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On this day, in 1863, the South suffered a great loss.  For on this day, a brave and strong General, “strong as a stone wall,” succumbed to the after effects of friendly fire and pneumonia.

General Thomas “Stonewall” Jackson was a general of whom armies dream……one wonders where he would have led the Confederates if an accident of war had not taken his life.

If the words battle brought out the best of him could ever be understood, it was exemplified in the life of Jackson.   He intertwined his faith in God and his fierceness in battle tighter than any weave of cloth.   While others succumbed to the hardships of war, his health and vigor fed on the strife.

Until fate stepped in.

Strong in leadership and strong in faith, Stonewall died on the Sabbath, one thinks he had a hand in this and chose to meet his God on his day.

His final words, “Let us cross over the river and rest under the shade of the trees,” aptly apply for any army……either of the Confederacy or the army of God’s soldiers….. under both of which, he loyally served.

Honoring a General………..


There was a Confederate flag rally yesterday in Gettysburg, near the Peace Light.I did not attend……..

Vulgarity and tension permeated the hallowed atmosphere……

The eternal Peace Flame wavered like a flag over angry words and hatred.

One can only imagine what the spirits of those whose lives ended almost two centuries ago thought when witnessing it………

The energy of this country is in tremendous need of balance, and needs a great leader to accomplish this feat.
I worry for this country and the world…….and what it holds for my grandchildren.

But, then again, maybe no leader can balance it.   Perhaps if the Messiah descended down a celestial staircase, it still wouldn’t change humanity.

Put rifles in the hands of the crowd yesterday and one can only imagine what might have happened.   The hands that would have held those rifles are the hands of those who have grasped the holy wafer in Communion.   Has it changed those hands?   Could any leader, whether from a log cabin, or a mansion of endless rooms, change what is in the deepest part of man………..

Men fight, they hate, they kill……a lot of times in the name of religion.

So, perhaps, praying that even religion will save us is an unanswerable prayer.





I had some strange things happen at my farmhouse this weekend. I will tell one. It was dusk. I came downstairs to ask my husband a question and went in the kitchen…..He wasn’t there, I looked into the adjoining room, it was getting fairly dark, couldn’t see him. I called out, “Are you in there?” That is not a particularly good phrase for the faint of heart in Gettysburg. As I said it, the door behind me swung open, inches from hitting my back. Okay, just random…..Except for one thing, as I looked down, the doorstop was still placed beneath it……The doorstop we keep in place to stop it from opening. My husband was outside, he wasn’t in the room……but I wasn’t alone………..:-)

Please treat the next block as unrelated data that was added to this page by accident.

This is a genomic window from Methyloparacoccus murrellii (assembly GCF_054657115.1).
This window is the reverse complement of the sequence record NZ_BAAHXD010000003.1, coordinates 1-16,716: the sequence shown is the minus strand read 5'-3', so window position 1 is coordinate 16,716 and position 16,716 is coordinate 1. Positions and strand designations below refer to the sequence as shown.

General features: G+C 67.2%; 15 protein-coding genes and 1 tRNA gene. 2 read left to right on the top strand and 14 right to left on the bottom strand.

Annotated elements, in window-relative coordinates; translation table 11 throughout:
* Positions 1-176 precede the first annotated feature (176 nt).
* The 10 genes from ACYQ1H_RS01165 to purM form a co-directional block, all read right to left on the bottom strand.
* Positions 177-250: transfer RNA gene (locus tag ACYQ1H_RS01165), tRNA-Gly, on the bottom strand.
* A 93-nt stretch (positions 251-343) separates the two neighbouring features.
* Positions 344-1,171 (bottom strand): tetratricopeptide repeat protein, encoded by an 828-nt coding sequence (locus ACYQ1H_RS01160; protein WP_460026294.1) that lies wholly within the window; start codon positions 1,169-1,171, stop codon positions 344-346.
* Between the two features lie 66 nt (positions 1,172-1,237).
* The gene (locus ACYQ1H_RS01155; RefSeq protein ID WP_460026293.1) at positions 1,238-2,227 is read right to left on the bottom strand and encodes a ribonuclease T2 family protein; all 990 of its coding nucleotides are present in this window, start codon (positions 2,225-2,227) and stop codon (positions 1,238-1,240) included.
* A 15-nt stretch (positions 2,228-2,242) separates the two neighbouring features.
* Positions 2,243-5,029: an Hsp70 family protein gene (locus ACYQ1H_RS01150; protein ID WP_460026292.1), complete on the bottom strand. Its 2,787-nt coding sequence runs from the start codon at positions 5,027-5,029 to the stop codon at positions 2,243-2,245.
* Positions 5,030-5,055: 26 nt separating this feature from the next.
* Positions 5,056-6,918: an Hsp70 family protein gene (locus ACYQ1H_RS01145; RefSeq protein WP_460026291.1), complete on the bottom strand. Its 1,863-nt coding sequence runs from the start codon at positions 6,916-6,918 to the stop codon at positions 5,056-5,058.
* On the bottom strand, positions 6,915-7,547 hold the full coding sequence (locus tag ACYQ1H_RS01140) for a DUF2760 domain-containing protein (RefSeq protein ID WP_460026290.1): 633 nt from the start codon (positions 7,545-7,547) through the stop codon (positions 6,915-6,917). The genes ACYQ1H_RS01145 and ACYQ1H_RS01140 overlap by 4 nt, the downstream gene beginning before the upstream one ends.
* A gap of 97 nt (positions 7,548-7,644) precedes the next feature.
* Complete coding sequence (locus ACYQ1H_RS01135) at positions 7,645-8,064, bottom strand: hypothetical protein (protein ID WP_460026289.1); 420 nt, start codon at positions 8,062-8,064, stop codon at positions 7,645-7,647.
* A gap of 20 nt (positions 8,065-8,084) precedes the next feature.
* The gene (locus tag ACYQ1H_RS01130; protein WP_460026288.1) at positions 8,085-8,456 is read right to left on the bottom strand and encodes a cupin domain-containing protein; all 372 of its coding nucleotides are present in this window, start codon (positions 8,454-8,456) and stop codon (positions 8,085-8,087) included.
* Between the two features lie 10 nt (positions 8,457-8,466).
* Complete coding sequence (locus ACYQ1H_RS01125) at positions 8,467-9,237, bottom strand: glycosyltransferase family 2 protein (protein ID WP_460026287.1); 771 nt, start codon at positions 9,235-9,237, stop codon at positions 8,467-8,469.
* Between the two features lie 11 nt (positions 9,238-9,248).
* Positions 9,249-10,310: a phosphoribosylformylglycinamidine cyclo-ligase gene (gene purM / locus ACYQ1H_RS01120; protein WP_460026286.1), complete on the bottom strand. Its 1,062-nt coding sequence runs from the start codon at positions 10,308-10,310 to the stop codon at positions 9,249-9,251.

More of these stories may be read in my book about experiences in this unique, hallowed town and the farmhouse I call home.
“The Returning Ones,” available at's snow


That title stuck in my head on Saturday……actually, it’s a Renaissance song.
But Saturday, it was literal…the turkey vultures were actually flying over my head, landing in the neighboring field.
There must have been some tiny soul’s decomposing body there….maybe a feral cat, or the carcass of a deer or skunk.
In Gettysburg, in 1863, the whole town smelled of death.
Death has a unique smell; since moving to a farmhouse, I am familiar with it.
At my farm, I recognize the smell when a little mouse takes his last breath and is decomposing nearby.
I cannot imagine the smell of death that passed over my field in 1863. It lingered for months and months.
I am overwhelmed by the smell of one tiny mouse; how could the residents of 19th Century Gettysburg have continued with their routines and lives among the stench of death.
I suppose the vultures flew high during those July days in 1863.Buzzard 1
buzzards 2
buzzards 3



general's snowI went shopping this weekend at a Civil War artifacts shop in Gettysburg. Filled with relics, soles of shoes, sewing kits, buttons, letters, it is a great place to take a child interested in history.
No paragraph in a book can match gazing at the sole of a soldier’s tattered shoe, or the bullet ridden, battered canteen dug up from the Battlefield.
Behind the glass, I was moved by a dress….a handsewn patched dress, ridden with blood. All that was known about the dress was it was from a nurse, thought to be named Beech.
Funny how some thread and cotton can tell more than a million words on a page.
You can watch the PBS Civil War series over and over, you can walk along the boulders of Devil’s Den, you can watch a reenactment; but gaze directly through the glass at a tattered piece of leather or a patched scrap of bloody cloth,or hold a dented button or weathered diary in your hands and you cannot help but think of the lives and horrors of those who wore or wrote in them almost two hundred years ago.